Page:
Controlling DC Motors Using Python With a Raspberry Pi

What we plan to do is safely connect one or two motors to the Raspberry Pi with as few components as possible. Once we have the electronics put together on the breadboard, I will show you how to control them easily using Python to first make the motor spin, and then add some control to change the motor direction so we can go backwards.

This guide will require a careful eye to catch any mistakes, and a bit of courage, especially if you are new to the GPIO connectors. I would like to stress I am not responsible for any damage caused to your Raspberry Pi and/or components.

IMPORTANT: Do not connect a motor, no matter how small directly to the Raspberry Pi, it will damage your Raspberry Pi.

The main processor can only supply enough power to light a LED, roughly 20mA. A motor will want at least 400mA of current to start turning.

Controlling DC Motors Using Python With a Raspberry Pi

To get a motor running, you will need:

  • A Raspberry Pi with SD card preinstalled with Raspbian
  • A Breadboard to connect everything on
  • An L293 or SN755410 motor driver chip (I will refer both as L293D in this tutorial)
  • Jumper cables to connect everything up (Male to male and female to male)
  • One or two DC motors rated for 6v
  • 4x AA batteries and holder

If you haven’t looked closely at your Raspberry Pi before, now might be the best time to have a good look. There are 26 pins grouped in two rows of 13, and these collectively are called the General Purpose Input Output header or GPIO for short. These are a mix of four power pins, five ground pins and 17 data pins.

Figure 1. The Layout of the GPIOs with the pin numbering. Pin 1 is the top left labelled 3V3

Some of these data pins have extra functions such as an i2c bus, SPI bus and UART serial connectors, all of which can connect to other hardware to allow the Raspberry Pi to talk to items such as an Arduino, an Analogue to Digital Convertor (ADC) or add-on boards such as a PiGlow or PiFace.

TIP: When working with the GPIO pins, always do this while the Pi is unplugged, as any accident by connecting (or shorting) 2 pins together can cause damage to the Raspberry Pi.

It is important to do this while the power to the Raspberry Pi is off, or disconnected, as you  want to avoid shorting any connectors by mistake.

The first thing you need to do is connect up the power and ground wires. As with most electronics projects, everything that connects together will require a common ground. This is shown with the black wires.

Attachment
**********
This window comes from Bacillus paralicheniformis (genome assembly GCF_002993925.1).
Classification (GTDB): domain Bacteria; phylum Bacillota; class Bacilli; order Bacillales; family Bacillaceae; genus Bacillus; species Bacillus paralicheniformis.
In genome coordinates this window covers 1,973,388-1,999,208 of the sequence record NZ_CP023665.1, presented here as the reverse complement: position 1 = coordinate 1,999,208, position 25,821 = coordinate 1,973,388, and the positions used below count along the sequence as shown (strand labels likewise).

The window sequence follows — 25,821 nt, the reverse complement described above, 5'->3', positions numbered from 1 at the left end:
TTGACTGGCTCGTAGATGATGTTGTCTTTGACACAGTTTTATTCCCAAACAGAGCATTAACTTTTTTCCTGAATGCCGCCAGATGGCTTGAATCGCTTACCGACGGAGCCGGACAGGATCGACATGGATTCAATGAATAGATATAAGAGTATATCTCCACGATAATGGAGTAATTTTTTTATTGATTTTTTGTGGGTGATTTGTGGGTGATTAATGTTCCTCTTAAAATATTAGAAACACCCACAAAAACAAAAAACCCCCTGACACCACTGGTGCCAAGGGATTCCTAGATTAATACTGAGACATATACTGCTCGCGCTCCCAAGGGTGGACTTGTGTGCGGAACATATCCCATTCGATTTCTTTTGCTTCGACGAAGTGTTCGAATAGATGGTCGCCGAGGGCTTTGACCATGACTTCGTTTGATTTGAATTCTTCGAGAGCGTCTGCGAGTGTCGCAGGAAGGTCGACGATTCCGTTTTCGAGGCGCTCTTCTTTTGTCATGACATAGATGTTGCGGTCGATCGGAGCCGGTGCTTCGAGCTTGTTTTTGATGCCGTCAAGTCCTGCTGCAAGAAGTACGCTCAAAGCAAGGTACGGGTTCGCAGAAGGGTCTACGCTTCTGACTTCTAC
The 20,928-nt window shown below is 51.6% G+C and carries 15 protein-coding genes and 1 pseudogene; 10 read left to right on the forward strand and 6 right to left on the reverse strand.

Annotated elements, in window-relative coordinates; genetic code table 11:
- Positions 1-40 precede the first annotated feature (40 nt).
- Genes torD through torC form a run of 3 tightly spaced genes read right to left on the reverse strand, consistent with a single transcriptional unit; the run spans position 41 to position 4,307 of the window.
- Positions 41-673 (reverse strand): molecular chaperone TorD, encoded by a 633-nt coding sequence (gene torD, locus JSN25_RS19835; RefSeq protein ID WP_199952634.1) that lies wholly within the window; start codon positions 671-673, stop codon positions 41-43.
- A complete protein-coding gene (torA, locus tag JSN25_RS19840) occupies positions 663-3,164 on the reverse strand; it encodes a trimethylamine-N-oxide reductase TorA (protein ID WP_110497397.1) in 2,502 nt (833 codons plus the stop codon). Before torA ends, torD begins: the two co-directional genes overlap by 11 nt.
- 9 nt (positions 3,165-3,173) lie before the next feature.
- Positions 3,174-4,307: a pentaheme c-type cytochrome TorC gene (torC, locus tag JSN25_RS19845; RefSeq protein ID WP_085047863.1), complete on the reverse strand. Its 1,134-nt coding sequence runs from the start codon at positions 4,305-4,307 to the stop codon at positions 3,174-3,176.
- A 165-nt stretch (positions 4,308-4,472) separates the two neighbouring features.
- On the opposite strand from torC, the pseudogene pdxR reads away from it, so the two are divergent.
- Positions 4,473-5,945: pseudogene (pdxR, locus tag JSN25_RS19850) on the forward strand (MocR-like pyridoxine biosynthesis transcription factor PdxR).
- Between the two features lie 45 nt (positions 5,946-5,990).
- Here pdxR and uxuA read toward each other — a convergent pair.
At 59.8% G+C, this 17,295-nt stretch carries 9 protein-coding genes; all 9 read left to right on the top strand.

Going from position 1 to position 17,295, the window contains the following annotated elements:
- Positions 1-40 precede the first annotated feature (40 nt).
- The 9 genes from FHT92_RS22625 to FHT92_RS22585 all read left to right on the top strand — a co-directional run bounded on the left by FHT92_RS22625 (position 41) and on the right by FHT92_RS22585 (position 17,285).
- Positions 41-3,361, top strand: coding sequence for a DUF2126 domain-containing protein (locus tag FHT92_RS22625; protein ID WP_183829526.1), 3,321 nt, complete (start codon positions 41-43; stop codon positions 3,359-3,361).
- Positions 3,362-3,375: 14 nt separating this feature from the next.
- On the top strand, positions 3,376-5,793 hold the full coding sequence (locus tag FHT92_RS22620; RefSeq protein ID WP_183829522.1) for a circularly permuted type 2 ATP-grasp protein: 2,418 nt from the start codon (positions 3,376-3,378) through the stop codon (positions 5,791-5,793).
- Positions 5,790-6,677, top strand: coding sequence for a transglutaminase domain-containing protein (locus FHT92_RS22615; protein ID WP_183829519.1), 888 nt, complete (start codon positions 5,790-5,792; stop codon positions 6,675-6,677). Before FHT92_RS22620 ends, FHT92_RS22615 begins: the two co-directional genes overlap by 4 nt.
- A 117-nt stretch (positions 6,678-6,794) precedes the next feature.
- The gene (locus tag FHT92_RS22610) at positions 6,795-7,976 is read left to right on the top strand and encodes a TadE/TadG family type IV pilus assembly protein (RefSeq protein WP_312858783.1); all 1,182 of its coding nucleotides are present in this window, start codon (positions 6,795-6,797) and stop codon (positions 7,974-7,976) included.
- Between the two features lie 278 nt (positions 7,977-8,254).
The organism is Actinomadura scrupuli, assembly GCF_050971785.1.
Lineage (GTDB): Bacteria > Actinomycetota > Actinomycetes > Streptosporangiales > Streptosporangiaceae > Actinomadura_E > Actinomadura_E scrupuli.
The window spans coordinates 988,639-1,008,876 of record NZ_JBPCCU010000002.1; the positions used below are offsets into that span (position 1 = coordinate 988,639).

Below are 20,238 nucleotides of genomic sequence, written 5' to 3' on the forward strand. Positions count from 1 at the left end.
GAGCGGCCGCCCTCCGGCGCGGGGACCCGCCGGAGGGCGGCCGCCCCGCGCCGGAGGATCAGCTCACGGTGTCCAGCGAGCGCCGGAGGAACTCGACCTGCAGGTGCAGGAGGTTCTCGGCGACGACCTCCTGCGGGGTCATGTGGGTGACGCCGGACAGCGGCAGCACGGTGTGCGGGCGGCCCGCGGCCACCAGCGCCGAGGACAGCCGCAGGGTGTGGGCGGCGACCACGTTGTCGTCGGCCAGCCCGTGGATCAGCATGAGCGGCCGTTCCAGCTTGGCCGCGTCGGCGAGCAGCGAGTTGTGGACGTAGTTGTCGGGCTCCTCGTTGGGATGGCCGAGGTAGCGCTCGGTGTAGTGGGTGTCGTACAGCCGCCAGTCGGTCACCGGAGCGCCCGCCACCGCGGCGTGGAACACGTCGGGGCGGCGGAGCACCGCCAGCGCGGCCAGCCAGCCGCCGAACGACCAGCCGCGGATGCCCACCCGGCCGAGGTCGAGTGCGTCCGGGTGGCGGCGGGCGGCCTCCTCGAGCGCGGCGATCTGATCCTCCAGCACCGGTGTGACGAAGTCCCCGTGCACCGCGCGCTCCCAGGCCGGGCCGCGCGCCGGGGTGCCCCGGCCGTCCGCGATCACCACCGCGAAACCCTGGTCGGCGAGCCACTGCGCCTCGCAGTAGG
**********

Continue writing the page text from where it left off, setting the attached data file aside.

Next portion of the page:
The ground on the Raspberry Pi is physical pin 6. Referring to Figure one this is worked out by starting at the top left with pin 3V3, counting left to right so 5V is pin 2, GPIO 2 (labelled 2) is pin 3 and so on.

Reading pin numbers on Integrated Circuit (IC) chips is easily done by having the notch or dot to the left then starting from bottom left gives us pin 1.

Now add three wires from the GPIO pins to the L293D.

  • GPIO 25–Pin 22 > L293D–Pin 1
  • GPIO 24–Pin 18 > L293D–Pin 2
  • GPIO 23–Pin 16 > L293D–Pin 7

Add the motor:

  • Motor–wire 1 > L293D–pin 3
  • Motor–wire 2 > L293D–pin 6

It is extremely important that you double-check every connection before adding the batteries. Only when you are happy that everything is in place, connect the battery wires to the power rails of the breadboard.

One of the great features of the L293D is it that it can handle two motors independently and each motor can run at different speeds or directions. Using this one IC makes it possible to create a two-wheeled robot capable of turning, going forwards and going backwards easily.

Adding a second motor involves just three additional wires and another motor.

  • GPIO 11–Pin 23 > L293D–Pin 9
  • GPIO 9–Pin 21 > L293D–Pin 10
  • GPIO 10–Pin 19 > L293D–Pin 15

It is important to check and double-check any wiring before adding any power source to your project as some of the wiring can get a bit fiddly it is easy to miss a connection and send 5V in to the 3.3V of the Raspberry Pi.

Controlling DC Motors Using Python With a Raspberry Pi schematic board

Always check your wiring and then check it again!

If you haven’t set up an SD card for your Pi before, it will be worth understanding how to create one by reading the How to Flash an SD Card for Raspberry Pi tutorial, first.

With a freshly created Raspbian SD card in place connect the Raspberry Pi as usual and boot up.

The first two lines tell Python what is needed in the program.

The first line will want to access a module called RPi.GPIO. This module handles all the hard work involved around turning the GPIO pins on and off on the Raspberry Pi.


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About The Author

Ibrar Ayyub

I am an experienced technical writer holding a Master's degree in computer science from BZU Multan, Pakistan University. With a background spanning various industries, particularly in home automation and engineering, I have honed my skills in crafting clear and concise content. Proficient in leveraging infographics and diagrams, I strive to simplify complex concepts for readers. My strength lies in thorough research and presenting information in a structured and logical format.

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